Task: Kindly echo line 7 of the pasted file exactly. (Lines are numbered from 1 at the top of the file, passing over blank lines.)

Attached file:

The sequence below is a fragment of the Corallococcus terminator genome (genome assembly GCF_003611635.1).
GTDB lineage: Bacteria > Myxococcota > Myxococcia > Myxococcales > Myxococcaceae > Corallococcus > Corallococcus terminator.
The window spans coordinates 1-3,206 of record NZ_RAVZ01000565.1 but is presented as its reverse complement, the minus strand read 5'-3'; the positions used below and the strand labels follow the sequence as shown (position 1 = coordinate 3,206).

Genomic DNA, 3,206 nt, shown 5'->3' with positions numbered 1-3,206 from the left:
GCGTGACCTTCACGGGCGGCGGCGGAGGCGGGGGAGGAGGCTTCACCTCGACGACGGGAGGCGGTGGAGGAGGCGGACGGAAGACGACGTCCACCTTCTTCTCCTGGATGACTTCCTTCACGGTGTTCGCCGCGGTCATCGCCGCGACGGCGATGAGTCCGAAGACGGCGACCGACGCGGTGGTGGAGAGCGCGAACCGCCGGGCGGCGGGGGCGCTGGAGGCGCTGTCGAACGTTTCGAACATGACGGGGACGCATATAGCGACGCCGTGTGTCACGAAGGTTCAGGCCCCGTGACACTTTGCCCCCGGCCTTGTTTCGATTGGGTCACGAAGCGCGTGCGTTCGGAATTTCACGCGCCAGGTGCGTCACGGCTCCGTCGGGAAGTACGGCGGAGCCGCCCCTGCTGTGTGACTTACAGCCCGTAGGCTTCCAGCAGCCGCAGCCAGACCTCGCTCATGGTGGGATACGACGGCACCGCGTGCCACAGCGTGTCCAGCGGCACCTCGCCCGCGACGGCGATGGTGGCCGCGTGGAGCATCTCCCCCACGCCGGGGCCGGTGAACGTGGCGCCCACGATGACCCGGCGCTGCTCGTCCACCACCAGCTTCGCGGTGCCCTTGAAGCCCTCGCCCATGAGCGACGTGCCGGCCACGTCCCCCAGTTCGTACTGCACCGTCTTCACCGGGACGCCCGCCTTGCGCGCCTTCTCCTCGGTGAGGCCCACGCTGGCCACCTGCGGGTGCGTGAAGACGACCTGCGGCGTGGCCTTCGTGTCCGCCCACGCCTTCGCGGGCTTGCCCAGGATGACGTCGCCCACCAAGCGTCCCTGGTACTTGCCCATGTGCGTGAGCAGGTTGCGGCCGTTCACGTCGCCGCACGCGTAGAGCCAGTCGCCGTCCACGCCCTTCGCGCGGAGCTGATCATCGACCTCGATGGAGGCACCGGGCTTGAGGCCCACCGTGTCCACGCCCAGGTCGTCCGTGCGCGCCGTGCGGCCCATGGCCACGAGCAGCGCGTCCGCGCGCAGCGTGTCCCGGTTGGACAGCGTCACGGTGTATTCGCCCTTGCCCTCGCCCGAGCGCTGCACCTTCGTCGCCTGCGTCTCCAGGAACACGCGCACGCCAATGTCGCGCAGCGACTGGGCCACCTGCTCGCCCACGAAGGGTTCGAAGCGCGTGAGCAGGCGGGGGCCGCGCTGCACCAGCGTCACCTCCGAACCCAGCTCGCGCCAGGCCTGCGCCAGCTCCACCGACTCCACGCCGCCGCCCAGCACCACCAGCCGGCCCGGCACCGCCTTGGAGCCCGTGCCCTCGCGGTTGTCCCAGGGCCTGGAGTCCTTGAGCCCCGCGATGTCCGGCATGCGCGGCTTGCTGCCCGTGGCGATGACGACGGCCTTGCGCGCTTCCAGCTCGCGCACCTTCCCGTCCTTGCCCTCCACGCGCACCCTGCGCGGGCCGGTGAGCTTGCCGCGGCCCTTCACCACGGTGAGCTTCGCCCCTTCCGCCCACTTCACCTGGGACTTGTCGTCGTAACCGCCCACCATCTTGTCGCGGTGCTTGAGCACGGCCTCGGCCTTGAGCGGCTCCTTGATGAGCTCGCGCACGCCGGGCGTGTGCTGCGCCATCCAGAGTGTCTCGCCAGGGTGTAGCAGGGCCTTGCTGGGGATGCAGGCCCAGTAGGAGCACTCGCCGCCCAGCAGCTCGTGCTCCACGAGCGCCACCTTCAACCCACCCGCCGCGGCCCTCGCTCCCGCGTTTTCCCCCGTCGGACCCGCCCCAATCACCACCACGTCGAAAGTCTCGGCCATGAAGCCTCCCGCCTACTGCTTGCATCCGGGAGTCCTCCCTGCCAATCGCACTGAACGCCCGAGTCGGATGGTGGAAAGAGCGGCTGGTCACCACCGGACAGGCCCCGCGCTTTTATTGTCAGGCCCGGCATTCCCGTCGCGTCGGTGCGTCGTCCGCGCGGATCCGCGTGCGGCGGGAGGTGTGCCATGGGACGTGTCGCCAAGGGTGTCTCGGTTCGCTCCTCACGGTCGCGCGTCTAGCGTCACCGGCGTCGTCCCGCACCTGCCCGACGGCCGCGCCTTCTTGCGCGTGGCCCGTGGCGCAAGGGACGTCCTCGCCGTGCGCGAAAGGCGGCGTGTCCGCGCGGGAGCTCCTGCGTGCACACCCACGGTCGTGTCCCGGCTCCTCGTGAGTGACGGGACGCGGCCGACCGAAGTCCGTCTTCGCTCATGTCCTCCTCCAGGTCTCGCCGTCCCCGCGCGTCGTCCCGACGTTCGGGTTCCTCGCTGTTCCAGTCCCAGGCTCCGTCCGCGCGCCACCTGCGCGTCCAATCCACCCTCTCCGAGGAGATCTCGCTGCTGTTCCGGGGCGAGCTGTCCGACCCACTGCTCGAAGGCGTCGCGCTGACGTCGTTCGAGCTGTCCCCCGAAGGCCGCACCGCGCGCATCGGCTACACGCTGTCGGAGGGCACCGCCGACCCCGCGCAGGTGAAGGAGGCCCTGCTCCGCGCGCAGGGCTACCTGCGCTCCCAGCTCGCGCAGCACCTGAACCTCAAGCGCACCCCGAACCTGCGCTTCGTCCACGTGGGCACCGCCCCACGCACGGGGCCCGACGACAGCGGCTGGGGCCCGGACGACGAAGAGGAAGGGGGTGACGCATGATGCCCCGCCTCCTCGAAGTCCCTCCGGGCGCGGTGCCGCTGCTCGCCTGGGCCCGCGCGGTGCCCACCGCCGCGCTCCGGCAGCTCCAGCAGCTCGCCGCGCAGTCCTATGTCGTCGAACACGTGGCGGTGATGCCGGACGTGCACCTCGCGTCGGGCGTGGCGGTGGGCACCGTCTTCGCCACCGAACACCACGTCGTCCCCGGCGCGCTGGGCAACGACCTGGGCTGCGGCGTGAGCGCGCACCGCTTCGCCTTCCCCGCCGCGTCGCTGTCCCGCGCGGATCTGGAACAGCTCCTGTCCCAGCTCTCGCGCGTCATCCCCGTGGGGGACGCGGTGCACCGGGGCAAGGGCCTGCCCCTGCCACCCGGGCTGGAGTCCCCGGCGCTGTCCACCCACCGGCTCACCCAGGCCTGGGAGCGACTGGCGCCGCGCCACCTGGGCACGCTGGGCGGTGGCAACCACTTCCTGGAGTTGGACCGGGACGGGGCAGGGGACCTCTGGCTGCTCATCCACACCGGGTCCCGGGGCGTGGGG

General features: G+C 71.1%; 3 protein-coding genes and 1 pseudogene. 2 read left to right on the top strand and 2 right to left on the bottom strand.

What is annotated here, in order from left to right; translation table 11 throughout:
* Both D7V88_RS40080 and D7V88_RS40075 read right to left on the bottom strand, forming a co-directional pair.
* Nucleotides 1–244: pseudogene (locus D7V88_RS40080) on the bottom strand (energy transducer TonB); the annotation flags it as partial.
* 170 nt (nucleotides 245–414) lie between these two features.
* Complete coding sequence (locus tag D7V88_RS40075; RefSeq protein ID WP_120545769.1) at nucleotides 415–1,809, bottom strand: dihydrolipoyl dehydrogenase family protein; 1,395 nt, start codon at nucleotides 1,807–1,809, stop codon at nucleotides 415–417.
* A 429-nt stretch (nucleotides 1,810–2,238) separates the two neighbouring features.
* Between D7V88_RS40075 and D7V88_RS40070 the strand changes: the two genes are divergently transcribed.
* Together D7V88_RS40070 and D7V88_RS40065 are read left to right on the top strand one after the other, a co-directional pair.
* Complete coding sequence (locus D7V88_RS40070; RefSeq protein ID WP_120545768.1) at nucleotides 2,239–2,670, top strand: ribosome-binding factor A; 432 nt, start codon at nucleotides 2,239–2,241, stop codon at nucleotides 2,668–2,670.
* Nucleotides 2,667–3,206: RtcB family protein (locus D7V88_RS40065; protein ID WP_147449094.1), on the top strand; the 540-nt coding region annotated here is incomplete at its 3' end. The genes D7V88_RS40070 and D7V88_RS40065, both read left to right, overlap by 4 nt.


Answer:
What is annotated here, in order from left to right; translation table 11 throughout: